Sushi lovers think of sea urchin roe as the Japanese delicacy called uni, a coral-colored, spongy-velvety, sexy-tasting maritime fluff perched atop a puck of seasoned rice. Few Americans realize that it’s also savored worldwide wherever the temperate seas will nurture the critters.
1955 W. Morena Boulevard, Bay Park
Tony D’Amato, owner of Baci Restaurant in the Bay Park district, wants more Americans to learn to love these exquisite morsels. “Everybody in Italy eats ricci di mare,” he says. “They sell them on the streets in Sicily. You cut them in half and scoop them out and serve them on bread. And I’m sure they’re aphrodisiac…But the one difficulty is, Americans don’t always like them. They say, ‘They seem live, the spines are moving!’ And they don’t like that. Sometimes we serve them as a special on a Monday, and we [the staff] end up eating them ourselves. We’re going to have to educate the people, like we did with calamari. Squid were about two cents a pound when we opened this restaurant in 1979. Americans said, ‘They’re just bait, we don’t eat that!’ Now every Italian restaurant serves calamari, and when you buy them raw, they’re $5 a pound.”
To start introducing sea urchins to a wider “eat-ience” than just sushi fans, Baci held a five-course special Mediterranean-style feast of fresh local seafood, featuring sea urchins, paired with fine Italian wines on March 5. At $85, including matched wines and tip, it was an irresistible deal. The minute I read about it on Marcie Rothstein’s super-hip food blog (foodbuzzsd.com), I called to make a reservation for two. Then I emailed Sam, the most adventurous palate of all the posse: “Uni feast at Baci. MUST GO. Come with me?” Of course.
“We got the urchins from a professional diver, Peter,” Tony told me later. “Peter usually sells them to Catalina Offshore [the seafood wholesaler in the Morena District, source of most local sushi uni]. You buy it there, you can buy out of the shell, it’s already cleaned. Peter wanted to promote it. His idea was to see it on more menus, not just Japanese but in American restaurants, Italian restaurants, all types of restaurants.”
I asked him whether the urchins had to be transported in seawater to keep them alive until serving. “No, you just put them in a cooler. They’re alive until you cut them in half. After that, the fibers are often still moving, but they’re not alive anymore.”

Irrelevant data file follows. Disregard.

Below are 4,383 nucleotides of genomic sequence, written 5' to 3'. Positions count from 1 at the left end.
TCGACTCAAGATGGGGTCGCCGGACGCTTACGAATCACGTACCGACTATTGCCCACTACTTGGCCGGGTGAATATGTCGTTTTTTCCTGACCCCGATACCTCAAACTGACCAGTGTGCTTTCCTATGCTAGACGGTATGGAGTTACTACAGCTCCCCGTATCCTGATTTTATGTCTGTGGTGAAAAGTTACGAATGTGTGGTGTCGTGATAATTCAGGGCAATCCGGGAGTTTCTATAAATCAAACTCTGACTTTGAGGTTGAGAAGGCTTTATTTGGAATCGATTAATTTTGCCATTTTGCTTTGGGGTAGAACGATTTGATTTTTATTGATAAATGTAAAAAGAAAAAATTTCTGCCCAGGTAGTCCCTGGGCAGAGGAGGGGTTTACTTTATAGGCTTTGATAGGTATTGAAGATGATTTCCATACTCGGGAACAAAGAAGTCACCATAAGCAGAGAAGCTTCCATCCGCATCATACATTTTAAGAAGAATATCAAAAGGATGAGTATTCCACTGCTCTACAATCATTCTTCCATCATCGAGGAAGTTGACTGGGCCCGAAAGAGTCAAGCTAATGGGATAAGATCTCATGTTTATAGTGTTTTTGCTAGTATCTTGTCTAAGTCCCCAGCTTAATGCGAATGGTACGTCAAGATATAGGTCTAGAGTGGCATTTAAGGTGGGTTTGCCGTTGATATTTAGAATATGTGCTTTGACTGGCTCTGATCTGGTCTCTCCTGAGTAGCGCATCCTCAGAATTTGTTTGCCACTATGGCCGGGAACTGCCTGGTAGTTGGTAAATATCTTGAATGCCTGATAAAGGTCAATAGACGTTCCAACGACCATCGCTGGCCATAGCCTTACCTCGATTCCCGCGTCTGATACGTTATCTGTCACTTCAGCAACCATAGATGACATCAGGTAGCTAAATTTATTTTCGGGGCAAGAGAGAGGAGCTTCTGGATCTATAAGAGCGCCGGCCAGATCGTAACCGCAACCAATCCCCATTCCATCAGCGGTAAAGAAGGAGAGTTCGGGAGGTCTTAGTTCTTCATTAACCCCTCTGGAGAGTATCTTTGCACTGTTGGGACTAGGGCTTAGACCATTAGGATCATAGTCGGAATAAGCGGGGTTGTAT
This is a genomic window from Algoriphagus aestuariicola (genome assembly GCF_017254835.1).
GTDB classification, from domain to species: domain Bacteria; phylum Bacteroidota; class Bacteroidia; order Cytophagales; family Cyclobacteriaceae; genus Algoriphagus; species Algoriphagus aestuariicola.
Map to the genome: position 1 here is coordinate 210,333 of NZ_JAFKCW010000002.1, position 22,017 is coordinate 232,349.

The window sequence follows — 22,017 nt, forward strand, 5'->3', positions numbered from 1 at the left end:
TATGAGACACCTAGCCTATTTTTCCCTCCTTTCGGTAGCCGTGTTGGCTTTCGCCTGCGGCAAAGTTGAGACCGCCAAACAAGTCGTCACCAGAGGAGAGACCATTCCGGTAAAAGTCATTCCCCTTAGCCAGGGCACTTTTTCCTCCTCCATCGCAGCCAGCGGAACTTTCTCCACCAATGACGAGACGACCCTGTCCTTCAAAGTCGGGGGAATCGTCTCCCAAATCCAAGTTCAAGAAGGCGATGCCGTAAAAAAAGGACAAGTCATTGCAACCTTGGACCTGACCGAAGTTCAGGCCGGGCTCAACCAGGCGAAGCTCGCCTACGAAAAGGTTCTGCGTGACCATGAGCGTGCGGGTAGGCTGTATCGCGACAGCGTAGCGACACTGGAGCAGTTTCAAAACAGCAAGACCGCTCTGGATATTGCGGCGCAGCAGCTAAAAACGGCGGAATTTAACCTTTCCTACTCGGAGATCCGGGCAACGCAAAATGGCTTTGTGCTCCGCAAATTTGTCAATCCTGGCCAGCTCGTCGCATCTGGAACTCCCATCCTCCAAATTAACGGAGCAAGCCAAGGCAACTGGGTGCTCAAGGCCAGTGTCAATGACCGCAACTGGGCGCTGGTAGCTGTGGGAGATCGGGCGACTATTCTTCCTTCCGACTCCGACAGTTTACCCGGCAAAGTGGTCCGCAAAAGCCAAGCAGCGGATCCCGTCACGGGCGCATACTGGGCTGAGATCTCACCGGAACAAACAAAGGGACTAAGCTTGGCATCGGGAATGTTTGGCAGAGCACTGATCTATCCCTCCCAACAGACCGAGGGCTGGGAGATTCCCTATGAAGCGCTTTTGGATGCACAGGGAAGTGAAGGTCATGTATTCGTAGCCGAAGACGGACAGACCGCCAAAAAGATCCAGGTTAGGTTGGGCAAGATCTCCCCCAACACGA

If you’re reading this, you deserve to eat the very best (and sea urchin is certainly one of the most splendid foods on the planet) and not to be put off by appearances. And heaven knows, the appearance of a sea urchin is off-putting! Ever see the classic Star Trek episode, “The Trouble with Tribbles”? A local sea urchin looks like an un-cute tribble, a featureless, hard-shelled globe about the size of a grapefruit, covered with purple-black porcupine quills instead of fur. So before we get to the Baci dinner, let’s talk for a bit about the global embrace of sea urchins and the tough truths about their anatomy.
Along with Sicilians, the French love sea urchins and use them joyously in custards and soufflés or mixed with cream as sauces for seafoods. South Americans savor them, too. My first taste of sea urchin, long before I ever tasted sushi, was in Chile. Friends from Santiago took me on an excursion to the charming port of Valparaiso, famed for its funicular cable car climbing to the top of the coastal cliffs. One of the local specialties at the seaside restaurants was sea urchin stew, with onions, tomatoes, and fish stock. “Be careful, though,” Pilar warned, “a lot of people get a little sick if they eat too many urchins at once.” The urchins in the stew had a faint iodine flavor (either because they were a bit too old, or maybe because the pollution of the port waters had affected their flavor). But I fell in love with the airy-spongy-lush texture and…ate too many. The next day I was green around the gills, indeed. Pili nursed me with the standard South American digestive remedy of coca-leaf tea. (How stupid our drug laws are! All over western South America, people use coca leaves as herbal medicine, and they don’t get you high in the slightest — they’re not “coke” until they’re chemically processed with mineral lime into white powder. As a restaurant reviewer, I can’t tell you how often I’ve yearned for coca-leaf tea!)